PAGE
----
My beloved spent three days in the hospital, last week. I was with him both nights and most of the rest of the time, too, and, strangely, we really enjoyed our time there. He's a very private person, and I almost fell off the side of my cot when he suggested I write down what happened: figured I'd better hurry up and do so before he changes his mind. I have a feeling you'll be hearing about this from my perspective, too, but, for now, here's Jim:
B: What can you say about your struggle with weight?
J: It sucks. It's like having five extra fingers on each hand: the weight's always in the way. It's like a disability no one wants to talk about. I myself don't want to talk about it, but it's in my thoughts constantly. It affects every aspect of my life.
B: And your struggle has been lifelong?
J: Oh, yeah. I've dealt with it better, at certain times, but I've always dealt with it.
B: When have you dealt with it better?
J: I weighed around 375 pounds going into the spring of 1994 but lost about 125 pounds because I wanted to play [foot]ball at Maryville College. I ate once a day and worked out once or twice a day.
B: That fall is when we met and dated the first time.
B: I thought you looked really good.
J: I gained the weight back. I was back up to 350 pounds by the time we graduated in 1996. I was up to 400 pounds by 1999. My dad got sick and died; I broke my leg; and I lost my job. While I was living at home, in my mom's care, I lost well over a hundred pounds. I got a new job, moved to Nashville, and lost even more weight. I was down to about 265 pounds in September of 2000. Again, I was eating once a day, walking, and lifting. Over time and through various circumstances [work, moves, relationships, etc.], I gained the weight back. I was at my highest weight, 570 pounds, when--in September of 2006--I fell on a ramp on the second day of a seven-day cruise. I ruptured a quad tendon, required surgery, and was in a wheelchair for six months. I lost about 130 pounds, which brings us to the point of our getting back together [Easter 2007]. My lowest weight, since we've been married, has been about 380 pounds.
B: Now you weigh about 480 pounds. But you have hope of losing weight, now, and keeping it off. And why is that?
J: Well, I had gastric bypass surgery on Wednesday. It's not a magic pill; I mean, I have to follow the rules in terms of eating what I'm supposed to eat, drinking the water I'm supposed to drink, taking the pills I'm supposed to take, and finding ways--other than eating--to deal with stress.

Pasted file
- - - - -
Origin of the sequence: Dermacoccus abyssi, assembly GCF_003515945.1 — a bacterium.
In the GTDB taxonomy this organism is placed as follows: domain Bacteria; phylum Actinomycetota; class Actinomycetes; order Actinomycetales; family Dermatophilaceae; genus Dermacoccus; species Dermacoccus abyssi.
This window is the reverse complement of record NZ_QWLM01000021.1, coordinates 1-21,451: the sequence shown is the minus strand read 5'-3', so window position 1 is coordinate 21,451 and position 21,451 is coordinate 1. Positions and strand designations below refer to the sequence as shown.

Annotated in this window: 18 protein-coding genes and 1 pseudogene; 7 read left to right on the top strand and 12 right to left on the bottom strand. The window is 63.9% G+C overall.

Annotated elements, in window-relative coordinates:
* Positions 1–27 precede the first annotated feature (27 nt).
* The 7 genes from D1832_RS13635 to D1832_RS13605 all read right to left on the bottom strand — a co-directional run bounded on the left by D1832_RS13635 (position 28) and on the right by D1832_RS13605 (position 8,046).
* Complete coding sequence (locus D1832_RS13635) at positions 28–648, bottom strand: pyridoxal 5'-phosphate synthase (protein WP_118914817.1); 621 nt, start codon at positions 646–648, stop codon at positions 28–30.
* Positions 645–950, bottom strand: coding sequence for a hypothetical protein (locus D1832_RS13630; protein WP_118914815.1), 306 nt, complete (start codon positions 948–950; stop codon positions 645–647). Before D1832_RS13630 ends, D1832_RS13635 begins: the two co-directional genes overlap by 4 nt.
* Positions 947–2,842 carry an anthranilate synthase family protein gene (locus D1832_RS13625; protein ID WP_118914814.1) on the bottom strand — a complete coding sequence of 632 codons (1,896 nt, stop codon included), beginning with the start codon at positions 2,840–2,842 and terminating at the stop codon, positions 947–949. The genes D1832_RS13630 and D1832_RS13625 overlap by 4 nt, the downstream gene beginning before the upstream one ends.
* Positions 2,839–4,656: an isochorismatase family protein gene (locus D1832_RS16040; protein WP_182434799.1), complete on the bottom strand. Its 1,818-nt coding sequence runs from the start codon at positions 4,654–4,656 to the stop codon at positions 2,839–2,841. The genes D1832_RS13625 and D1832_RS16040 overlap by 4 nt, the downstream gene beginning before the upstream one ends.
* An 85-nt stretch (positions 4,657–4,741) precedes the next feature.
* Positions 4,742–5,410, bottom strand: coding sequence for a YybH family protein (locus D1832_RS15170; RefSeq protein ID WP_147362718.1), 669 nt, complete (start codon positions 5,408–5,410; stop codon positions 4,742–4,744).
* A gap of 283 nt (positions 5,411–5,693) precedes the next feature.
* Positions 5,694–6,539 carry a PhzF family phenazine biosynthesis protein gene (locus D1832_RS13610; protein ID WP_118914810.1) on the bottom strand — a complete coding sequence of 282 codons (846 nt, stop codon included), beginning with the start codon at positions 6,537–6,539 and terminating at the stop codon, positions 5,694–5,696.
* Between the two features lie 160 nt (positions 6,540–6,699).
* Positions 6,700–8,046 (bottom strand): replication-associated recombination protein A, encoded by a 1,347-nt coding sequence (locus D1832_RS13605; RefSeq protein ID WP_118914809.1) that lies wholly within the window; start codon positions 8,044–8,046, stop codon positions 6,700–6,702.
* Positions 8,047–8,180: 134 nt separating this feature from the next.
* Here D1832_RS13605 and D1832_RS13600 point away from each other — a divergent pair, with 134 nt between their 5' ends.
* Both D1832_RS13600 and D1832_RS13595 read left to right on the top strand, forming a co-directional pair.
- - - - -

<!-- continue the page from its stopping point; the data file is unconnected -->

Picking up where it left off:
B: Why did you wait so long to have surgery?
J: I don't think my insurance has ever covered it before, for one thing, and I had to overcome the fear of surgery I had after the knee surgery in 2006. Now that I have a wife, children, and other responsibilities, I want to be here.
B: There are several different weight-loss-surgery options. Why did you choose gastric bypass, specifically?
J: It's the most routine, effective, and successful of weight-loss surgeries. It works in two ways: by restricting how much one eats, also how much gets absorbed after it's been eaten. It also curbs hunger, in most cases, for at least six months. I'm tired of being hungry.
B: What would you like to say about the surgery?
J: The worst part was waiting an entire year to meet all the requirements for surgery. The surgery itself was better than I ever expected. Starting the night before, I wasn't anxious at all. When I did get anxious--after I'd been separated from you, while I was in pre-op--an anesthesiologist named Jay calmed me down. Another person found a vein in my hand for IV, which was a relief because--after 11 sticks in 2006--my surgery was rescheduled for a later date. I got a PICC line on that later date, which I wore for the nearly 3 weeks I was in the hospital. The first thing I remember seeing after this surgery, my gastric bypass, is you. And Pastor David.
B: And your pain level?
J: I had no pain the first day and didn't even feel like I'd had surgery. After that, I felt some pain in my side, but never more than a 1 or 2 on a scale of 1-10. I'm not taking any pain medicine, today.
B: You're on a liquid diet, right now.
J: Yeah, and everything's going down and coming out ok. No vomiting, yet. I'm getting around great; we went shopping, yesterday, and we went to church, today.
B: So, for a year, you haven't wanted me to write about this at all.
J: I didn't want to think about it. I didn't want people to know about it. I didn't want people to know I had to resort to this.
B: What made you change your mind?
J: (laugh) Well, it's done. People are going to figure it out, eventually; I mean, my nurse thinks I'll lose 100 pounds by the time our baby gets here in three months. But, also, I want to praise God. This has been a wonderful experience, so far. I know people have been praying for us. I could really tell in the hospital because you weren't all crazy. You can get pretty crazy.
B: I love you.
J: I love you, too.